BuzzFeed reported that the alleged plagiarism covered several pages of Mr. Paul’s book and that other sections of the book may have been taken verbatim, or nearly verbatim, from a paper written by Cato Institute’s Mark Moller that was published in the National Wetlands Newsletter.
The sections in Mr. Paul’s book do not include quotation marks, the Hill reported.
An aide with Mr. Paul’s office said the pertinent sections are clearly attributed in the endnotes and that the Kentucky senator in no way committed plagiarism.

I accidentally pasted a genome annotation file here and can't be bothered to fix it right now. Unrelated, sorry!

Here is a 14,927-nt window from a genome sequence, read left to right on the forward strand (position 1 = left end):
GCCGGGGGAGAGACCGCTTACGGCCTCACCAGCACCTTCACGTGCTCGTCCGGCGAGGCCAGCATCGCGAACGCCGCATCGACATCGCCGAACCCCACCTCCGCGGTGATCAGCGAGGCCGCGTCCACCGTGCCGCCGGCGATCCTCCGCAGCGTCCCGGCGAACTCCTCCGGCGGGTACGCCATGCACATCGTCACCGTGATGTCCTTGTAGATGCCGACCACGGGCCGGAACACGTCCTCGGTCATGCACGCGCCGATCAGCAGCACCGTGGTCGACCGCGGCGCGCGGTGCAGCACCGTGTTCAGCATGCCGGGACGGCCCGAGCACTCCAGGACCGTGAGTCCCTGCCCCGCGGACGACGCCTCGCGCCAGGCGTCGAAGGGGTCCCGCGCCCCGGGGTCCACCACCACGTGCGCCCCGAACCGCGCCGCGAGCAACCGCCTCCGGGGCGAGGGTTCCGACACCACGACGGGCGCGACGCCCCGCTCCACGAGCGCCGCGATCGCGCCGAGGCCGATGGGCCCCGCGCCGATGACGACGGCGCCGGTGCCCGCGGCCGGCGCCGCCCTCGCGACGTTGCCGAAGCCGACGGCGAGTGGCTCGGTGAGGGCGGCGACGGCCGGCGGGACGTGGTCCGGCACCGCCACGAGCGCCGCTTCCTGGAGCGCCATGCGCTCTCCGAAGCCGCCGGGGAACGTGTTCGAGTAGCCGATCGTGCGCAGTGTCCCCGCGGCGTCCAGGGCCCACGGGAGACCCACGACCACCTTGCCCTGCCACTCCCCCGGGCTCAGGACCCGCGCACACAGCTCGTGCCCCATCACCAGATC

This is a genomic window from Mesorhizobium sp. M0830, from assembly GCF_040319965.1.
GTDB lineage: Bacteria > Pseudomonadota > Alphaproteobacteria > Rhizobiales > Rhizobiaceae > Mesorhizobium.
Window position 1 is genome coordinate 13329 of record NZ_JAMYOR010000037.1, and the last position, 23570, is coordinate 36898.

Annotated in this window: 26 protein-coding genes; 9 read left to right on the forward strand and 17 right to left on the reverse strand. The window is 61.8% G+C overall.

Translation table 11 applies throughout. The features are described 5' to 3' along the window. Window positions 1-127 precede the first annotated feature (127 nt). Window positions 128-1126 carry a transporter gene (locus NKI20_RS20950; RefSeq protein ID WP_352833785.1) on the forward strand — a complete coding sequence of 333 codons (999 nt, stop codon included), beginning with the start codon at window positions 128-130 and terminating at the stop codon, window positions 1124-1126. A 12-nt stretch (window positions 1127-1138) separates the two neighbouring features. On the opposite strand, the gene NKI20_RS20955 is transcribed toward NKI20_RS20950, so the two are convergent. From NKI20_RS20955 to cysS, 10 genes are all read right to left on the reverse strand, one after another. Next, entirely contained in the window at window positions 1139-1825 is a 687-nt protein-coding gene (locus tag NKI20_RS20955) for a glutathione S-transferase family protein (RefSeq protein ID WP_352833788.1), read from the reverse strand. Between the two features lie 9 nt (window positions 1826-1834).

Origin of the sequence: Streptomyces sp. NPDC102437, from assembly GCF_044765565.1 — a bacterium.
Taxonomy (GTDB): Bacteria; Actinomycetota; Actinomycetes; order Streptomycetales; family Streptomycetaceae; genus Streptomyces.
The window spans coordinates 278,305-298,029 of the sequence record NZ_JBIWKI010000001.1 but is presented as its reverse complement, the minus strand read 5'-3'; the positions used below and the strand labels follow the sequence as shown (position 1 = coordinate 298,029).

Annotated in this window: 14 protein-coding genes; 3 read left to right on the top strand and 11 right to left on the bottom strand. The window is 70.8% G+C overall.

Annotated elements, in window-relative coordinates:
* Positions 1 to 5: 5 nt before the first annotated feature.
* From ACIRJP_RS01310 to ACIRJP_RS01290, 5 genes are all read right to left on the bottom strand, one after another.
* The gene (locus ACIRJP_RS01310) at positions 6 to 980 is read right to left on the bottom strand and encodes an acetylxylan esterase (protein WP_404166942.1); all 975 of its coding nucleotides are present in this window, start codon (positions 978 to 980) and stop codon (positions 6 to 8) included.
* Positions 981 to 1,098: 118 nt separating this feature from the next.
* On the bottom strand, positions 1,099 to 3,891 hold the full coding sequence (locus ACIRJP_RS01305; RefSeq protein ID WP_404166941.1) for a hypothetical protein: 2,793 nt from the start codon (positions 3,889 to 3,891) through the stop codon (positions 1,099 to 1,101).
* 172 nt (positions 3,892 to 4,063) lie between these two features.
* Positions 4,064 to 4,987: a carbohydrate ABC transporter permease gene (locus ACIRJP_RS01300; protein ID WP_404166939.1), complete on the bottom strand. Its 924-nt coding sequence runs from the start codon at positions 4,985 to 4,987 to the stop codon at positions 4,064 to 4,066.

Neither Heritage nor Cato officials objected Mr. Paul’s use of their work.
Mr. Paul said that “many of the stories told and information reported represents work already done by others. Rather than endlessly noting multiple sourced items … we have included here other sources of information for the stories presented.”
The charges come on the heels of accusations that Mr. Paul plagiarized parts of a recent speech from Wikipedia.